The world is a dark place these days. Just watching the news or skimming the headlines can leave you with a queasy feeling in your stomach and a sense of hopelessness. The darkness reaches into every corner of society, and this past year, it’s become painfully clear that it has poisoned organizations and relationships that used to be havens of trust. With the advent of the #MeToo movement, we saw how often mentors, coaches, etc., abuse the trust that has been placed in them and prey on those they should be protecting. And now, as if this wasn’t enough, we find out that the darkness has found its way into the Catholic Church. Of course, we’ve known about these problems for a long time, but many of us hoped that the worst was over and the culture of sexual abuse and coverup had been quashed. While some individuals and dioceses have tackled the problem head on, it is now painfully obvious that the disease was never pulled up by the roots.
For Catholics, these revelations have been devastating. Our priests, the very men who are supposed to be shepherding us, our children, our friends, have been preying on their flocks. Of course, the vast majority of priests are good men, but that doesn’t diminish the horrific crimes of these errant priests and those who have abetted them. For non-Catholics, too, these revelations should be jarring. If darkness can take root in the Catholic Church, an institution dedicated to spreading the light of Christ throughout the world, where will it not?
In times like these, it is all too easy to despair. As a Christian, though, I continue to hope. First and foremost, I place my hope in God, in His ability to bring a greater good out of a great evil. In moments like this, it can be difficult to see how anything good can possibly come of such a situation. Once in a while, though, God gives us a glimpse of light in the darkness.
For me, that glimpse came a couple weeks ago, with a letter to Pope Francis signed by over 46,000 Catholic women. In the letter, Catholic women from all walks of life respectfully, but firmly, asked the Pope to actively address the abuse crisis in the Church and, in particular, the allegations that he protected ex-Cardinal McCarrick. After stumbling upon the letter online, I realized that I had just witnessed something remarkable. Pope Francis has asked women to have “a more incisive presence in the Church,” and this letter was a response to that call. More than 46,000 women had found the strength to come together and stand up for those who have been hurt by these scandals–their children, their relatives, their friends, their fellow-parishioners, and ultimately, their Church. I couldn’t help but think of St. Catherine of Siena, who is known for her letters (which usually contained a rare mixture of saintly love and searing rebuke) and for convincing the Pope to address the scandals that were tearing the Church apart.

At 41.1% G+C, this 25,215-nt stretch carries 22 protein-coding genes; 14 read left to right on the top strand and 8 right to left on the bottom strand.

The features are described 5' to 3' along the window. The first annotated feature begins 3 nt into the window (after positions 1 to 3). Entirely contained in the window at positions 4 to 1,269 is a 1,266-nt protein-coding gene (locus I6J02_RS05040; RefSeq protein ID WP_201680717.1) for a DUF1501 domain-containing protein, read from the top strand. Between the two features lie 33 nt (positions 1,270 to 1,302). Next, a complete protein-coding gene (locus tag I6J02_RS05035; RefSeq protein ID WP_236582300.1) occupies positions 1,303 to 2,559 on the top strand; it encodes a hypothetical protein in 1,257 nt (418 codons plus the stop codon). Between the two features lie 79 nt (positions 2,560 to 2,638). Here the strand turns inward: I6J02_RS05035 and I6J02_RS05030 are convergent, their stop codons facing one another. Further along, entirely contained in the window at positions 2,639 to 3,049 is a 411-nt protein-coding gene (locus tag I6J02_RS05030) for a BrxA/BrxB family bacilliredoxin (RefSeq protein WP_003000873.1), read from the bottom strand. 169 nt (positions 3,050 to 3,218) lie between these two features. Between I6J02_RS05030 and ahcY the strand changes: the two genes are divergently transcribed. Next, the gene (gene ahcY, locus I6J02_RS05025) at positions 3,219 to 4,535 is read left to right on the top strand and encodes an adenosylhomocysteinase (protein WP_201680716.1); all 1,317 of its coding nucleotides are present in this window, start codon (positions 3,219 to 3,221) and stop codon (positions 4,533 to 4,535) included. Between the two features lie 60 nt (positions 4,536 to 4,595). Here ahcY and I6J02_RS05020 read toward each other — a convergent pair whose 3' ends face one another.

Obviously, women have always played an integral role in the life of the Church. In recent years, however, there has been a growing acknowledgment of the need for a stronger feminine presence in the Church and in society as a whole. So, while nothing can undo the horrible crimes committed by some priests, I take comfort in those 46,000 signatures. I pray that these women will continue to speak the truth, defend the vulnerable, and reflect the true Light that no darkness can overcome.